As mentioned above, I had help putting this together. This article is only the culmination of many peoples’ work and my putting it all in order.
This document shows all of the committees that Colorado State School Board members are part of. It’s interesting to note that all of the state school board members that are pro Common Core are also getting paid by Gates. Coincidence? Conflict of interest?
If you didn’t open that document linked above, following is the information that is important to know. These are the committees that the members of the Colorado State Board of Education sit on.
Elaine Gantz Berman: Colorado Legacy Foundation Bd. of Directors, September 2008 to present; SBE Legislative Liaison, 2008 to present; NASBE Standing Committee: Governmental Affairs Committee, January 2010 to present; Co-Chair of NASBE Childhood Obesity Prevention Grant Fund, 2010 to present; The Denver Compact, January 2012 to present.
Angelika Schroeder: CASB Liaison; May 2009 to present; Southwest Comprehensive Center’s Measuring Educator Effectiveness; October 2010 to present; SLDS Executive Steering Committee, June 2011 to present; NASBE Study Group: Role of Technology in Schools and Communities, January 2012 to present; Public Education and Business Coalition (PEBC) Board, 2011 to present.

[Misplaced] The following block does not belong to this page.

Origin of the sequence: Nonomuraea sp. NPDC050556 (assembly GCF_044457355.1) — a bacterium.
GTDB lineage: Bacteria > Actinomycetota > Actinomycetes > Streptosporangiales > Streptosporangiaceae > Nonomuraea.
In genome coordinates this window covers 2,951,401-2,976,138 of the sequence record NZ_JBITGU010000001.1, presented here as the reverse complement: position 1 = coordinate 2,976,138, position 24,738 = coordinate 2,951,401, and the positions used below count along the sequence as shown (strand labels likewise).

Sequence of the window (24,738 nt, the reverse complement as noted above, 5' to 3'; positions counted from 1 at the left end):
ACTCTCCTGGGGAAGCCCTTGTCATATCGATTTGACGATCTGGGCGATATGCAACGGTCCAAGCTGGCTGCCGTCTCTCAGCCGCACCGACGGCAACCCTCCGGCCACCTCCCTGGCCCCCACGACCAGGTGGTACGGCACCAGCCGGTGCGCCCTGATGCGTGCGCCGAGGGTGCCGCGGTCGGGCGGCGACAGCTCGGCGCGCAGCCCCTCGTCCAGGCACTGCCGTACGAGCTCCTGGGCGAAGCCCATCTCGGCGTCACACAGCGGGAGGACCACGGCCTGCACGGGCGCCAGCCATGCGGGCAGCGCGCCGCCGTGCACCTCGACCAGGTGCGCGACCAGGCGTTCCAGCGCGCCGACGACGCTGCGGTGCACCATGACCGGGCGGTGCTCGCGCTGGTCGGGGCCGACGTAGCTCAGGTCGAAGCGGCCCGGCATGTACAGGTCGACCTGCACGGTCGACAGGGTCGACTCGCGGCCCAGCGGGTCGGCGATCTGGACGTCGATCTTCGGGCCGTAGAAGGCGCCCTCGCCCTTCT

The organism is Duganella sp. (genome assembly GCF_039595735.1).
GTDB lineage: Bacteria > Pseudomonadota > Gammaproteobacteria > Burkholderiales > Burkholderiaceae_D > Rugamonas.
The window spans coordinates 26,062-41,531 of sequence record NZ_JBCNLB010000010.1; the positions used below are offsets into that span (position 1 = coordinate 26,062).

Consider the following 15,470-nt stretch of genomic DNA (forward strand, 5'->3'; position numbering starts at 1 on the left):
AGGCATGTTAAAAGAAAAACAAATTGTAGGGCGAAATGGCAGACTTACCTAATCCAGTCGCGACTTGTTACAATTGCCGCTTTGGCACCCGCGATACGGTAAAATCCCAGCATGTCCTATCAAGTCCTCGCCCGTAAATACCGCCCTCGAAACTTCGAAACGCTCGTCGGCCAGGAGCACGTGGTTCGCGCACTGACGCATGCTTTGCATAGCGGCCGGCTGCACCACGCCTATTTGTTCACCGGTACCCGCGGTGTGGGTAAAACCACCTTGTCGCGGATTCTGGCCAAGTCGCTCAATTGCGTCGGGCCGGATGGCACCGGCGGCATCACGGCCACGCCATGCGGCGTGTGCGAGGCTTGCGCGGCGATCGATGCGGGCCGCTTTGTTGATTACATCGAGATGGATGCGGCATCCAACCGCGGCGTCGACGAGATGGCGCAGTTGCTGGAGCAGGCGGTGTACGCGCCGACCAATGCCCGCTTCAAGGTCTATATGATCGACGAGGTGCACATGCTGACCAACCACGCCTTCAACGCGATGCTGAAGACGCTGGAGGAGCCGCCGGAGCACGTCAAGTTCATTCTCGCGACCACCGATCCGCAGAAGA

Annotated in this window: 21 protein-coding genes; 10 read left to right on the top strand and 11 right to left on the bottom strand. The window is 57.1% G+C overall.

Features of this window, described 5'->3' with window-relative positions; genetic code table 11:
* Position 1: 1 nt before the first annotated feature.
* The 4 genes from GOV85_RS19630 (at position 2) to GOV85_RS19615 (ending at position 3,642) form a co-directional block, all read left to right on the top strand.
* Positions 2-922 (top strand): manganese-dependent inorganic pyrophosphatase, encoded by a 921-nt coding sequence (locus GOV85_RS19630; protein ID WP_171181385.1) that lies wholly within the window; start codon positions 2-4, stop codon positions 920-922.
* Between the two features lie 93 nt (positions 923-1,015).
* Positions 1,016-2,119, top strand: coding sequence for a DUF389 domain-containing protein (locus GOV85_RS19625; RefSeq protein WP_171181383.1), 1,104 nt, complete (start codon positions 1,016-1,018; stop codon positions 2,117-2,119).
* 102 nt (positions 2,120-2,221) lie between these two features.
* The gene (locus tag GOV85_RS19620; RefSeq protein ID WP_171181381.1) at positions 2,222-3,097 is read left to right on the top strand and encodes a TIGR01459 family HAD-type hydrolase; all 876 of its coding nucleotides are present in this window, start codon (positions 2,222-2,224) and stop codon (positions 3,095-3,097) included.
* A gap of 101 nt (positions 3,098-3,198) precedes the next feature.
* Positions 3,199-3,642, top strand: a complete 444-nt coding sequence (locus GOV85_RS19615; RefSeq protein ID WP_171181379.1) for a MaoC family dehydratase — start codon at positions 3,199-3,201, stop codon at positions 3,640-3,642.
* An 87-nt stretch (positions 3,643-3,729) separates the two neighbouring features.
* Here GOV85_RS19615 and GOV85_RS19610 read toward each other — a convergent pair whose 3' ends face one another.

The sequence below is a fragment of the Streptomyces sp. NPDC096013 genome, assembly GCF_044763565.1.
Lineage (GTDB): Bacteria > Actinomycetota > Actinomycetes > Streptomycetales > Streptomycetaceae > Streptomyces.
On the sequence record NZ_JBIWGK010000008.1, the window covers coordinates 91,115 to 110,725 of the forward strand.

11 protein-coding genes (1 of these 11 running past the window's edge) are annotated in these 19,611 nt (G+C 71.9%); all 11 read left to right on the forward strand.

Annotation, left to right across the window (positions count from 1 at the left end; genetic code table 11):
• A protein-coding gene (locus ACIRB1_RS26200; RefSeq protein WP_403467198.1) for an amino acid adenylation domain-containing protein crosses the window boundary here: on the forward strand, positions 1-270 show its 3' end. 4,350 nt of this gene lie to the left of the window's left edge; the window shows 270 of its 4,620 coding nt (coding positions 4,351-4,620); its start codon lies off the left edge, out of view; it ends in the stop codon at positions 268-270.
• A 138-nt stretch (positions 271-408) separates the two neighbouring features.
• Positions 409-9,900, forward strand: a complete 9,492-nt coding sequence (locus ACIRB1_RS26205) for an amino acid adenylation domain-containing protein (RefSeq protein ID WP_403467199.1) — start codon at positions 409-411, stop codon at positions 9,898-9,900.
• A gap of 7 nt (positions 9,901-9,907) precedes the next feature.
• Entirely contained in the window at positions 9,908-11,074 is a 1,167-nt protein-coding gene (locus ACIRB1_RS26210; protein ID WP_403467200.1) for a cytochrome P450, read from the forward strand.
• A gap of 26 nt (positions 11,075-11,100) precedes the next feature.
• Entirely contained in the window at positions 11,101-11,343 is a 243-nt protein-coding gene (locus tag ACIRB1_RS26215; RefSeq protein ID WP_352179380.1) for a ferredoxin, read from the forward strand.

Marcia Neal: CLASS, February 2009 to present; Board of Governors for the Children’s Land Alliance Support School, July 2012 to present; SBE Legislative Liaison, 2012 to present.
*Debora Scheffel : on CSEAC (Colorado Special Education Advisory Board), February 2011 to present; SBE Legislative Liaison, February 2011 to January 2012; Read to Achieve Advisory Board, February 2011 (Not on the board at the time of the CLF [Gate’s] grant in 2010.)
*Paul Lundeen: Alternative School Finance Models Advisory Committee, February 2011 to present; Licensing Educators for Academic Development Compact Working Group, August 2013 to present.
(*Author’s note: Ms. Scheffel and Mr. Lundeen were not members of the board in 2010.)
Jane Goff: Gifted Education State Advisory Committee Liaison, March 2008-present; Colorado School Counselors Association Advisory Liaison, November 2010 to present; Colorado Teacher of the Year Selection Committee, August 2009 to present; Milken Family Foundation Educator Award Nomination Committee, August 2009 to present; National Association of State Boards of Education (NASBE), Board of Directors, 2010-present 1. President-elect, 2013 2. President, 2014; Education Leadership Council, August 2011-present (Governor Appointment); Remedial Education Policy Review Advisory Board, August 2012 to present.